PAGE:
(Originally posted on October 6, 2010)
In a previous post, I wondered aloud:
“The implication of Moore’s law, along with implicit corollaries for energy storage technologies (batteries, capacitors, etc) – is there a law yet in Wikipedia for this??”
Turns out, there’s been some buzz about this question recently. As pointed out by Gigaom, Thomas Friedman, in an otherwise excellent piece in the New York Times (September 25, 2010) on the need for the United States to ‘drive’ an electric car program as aggressively as it did its own Moon Shot program in the 1960s, repeated an assertion that there is indeed a kind of Moore’s Law already in effect for batteries: “the cost per mile of the electric car battery will be cut in half every 18 months.” Gigaom correctly pointed out that there is no such “law” currently in effect.
Techies have been held in awe of Moore’s Law and its consistent returns for so long that it’s natural for them (us) to assume that every other hard challenge of science and technology would eventually be tamed and mastered in a similar manner. So far, though, battery technology appears to be immune to this romantic notion. According to Bill Gates, “There are deep physical limits” (also reported by Gigaom) when it comes to batteries.
Perhaps Moore’s Law is really an “assertion”. As originally stated, it referred to circuit density (the “number of transistors”), but some have shown that circuit performance has actually hewed the line as well, also doubling every 18 months. The difference between density and performance is significant, even though as things get more complicated, ‘performance’ may be hard to universally measure. As circuits have shrunk (as densities have increased), clock rates have also increased: more transistors to do more work per clock cycle, leveraged by more available cycles per second.
Why does Moore’s Law apply only here (and not to, say, battery capacity)? Is it because increasing transistor density “just” comes down to figuring out how to print circuit patterns onto silicon using increasingly shorter wavelengths of light, while “simply” managing to deal with the various weird physical effects that come into play when you’re working at nanometer scale, while designing the circuits for testability and robustness, etc? Can any of the physical techniques be applied to battery technology, to increase surface area, etc? I’d better stop here since I’m just guessing about this .
Note that in the Friedman article, the metric was not battery capacity, volume, weight, or energy density but “cost per mile of the electric car battery. That’s surely an important metric to focus on now and not a bad place to start; my guess is that getting the un-subsidized cost of a 100 mile range electric car to drop below, say, $20k, would be an interesting milestone. The Nissan Leaf, an all-battery vehicle with a 100 mile range, carries an MSRP of nearly $33k; after subsidies, Nissan estimates that the take-home price starts at $25k. At some point however, longer range will also become a distinguishing factor, and so battery energy density will become an important metric to track.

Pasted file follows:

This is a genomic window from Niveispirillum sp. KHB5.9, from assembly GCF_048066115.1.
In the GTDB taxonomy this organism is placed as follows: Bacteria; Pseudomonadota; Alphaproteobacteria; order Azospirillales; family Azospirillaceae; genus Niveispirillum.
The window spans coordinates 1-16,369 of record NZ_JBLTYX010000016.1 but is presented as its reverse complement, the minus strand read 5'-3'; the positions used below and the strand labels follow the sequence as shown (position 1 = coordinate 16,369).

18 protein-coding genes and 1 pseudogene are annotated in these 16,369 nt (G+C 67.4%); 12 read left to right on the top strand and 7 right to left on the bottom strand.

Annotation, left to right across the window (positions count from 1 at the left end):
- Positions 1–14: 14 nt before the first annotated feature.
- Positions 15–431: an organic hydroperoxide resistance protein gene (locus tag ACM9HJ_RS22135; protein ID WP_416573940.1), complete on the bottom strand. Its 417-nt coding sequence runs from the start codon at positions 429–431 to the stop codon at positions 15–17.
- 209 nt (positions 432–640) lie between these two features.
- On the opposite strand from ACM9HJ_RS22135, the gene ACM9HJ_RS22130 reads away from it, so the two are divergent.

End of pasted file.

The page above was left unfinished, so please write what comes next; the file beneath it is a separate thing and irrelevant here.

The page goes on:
But at a higher level, the real metric is about the cost, density, or capacity of “energy storage”… there are other ways, besides batteries, for storing energy, such as: capacitors, flywheels, fuel cells, compressed air (yup), and spit (kidding!).
What does this have to do with ‘Bots? A lot. As energy storage technology (admittedly, mostly in the form of batteries) improves, resulting in smaller batteries that pack more of a punch (in terms of total energy stored and/or in terms of amount of energy that can be delivered in a given time period, or “power”), and/or can store energy for longer, then the set of scenarios you can envision with a self-contained connected device gets that much richer. Couple that trend with CPUs that can do more with less power, and with sophisticated ‘sleep’ modes, and you get even more leverage. Batteries that last 10 years are now commonplace… imagine a self-contained wireless device packing a battery that can power it, for, say 20 or 30 years… you’d start to think differently about the scenarios it would enable. You could, for instance, build them into semi-permanent structures: boot ‘em and ‘forget ‘em’… for security, maintenance, building health, and other kinds of monitoring (such as managing wilderness areas, tracking geologic events, and so on).
Those kinds of scenarios imply interesting requirements for the software that would power those devices, and the systems that would manage and monitor them. Unless you’re a programmer for a Mars rover, accustomed to not being able to reach over and hit the reset button at a moment’s notice, my guess is that achieving a world where devices go for 30 productive years possibly untouched by a human may take some work. It’s an interesting problem.
PS: Not to mention the environmental issues associated with the production of so many batteries and the challenge of recycling them when their useful life is over, or related health issues – have you ever seen a ‘leaking’ dry cell and the damage done to its immediate environment? (Added 6 October 2010:) And then there are the social / policy / privacy issues. More on that later.
PS: Watch any of the videos on this site (this one is my favorite) and ponder the technology advances that have made this form of ‘connected device’ commonplace, and a platform for frenzied experimentation and innovation: small, cheap, lightweight, powerful batteries, sensors (accelerometers, gyros, pressure sensors), cameras, compute devices, motors and associated electronic controllers, servos, GPS modules… all integrated and leveraged by sophisticated software.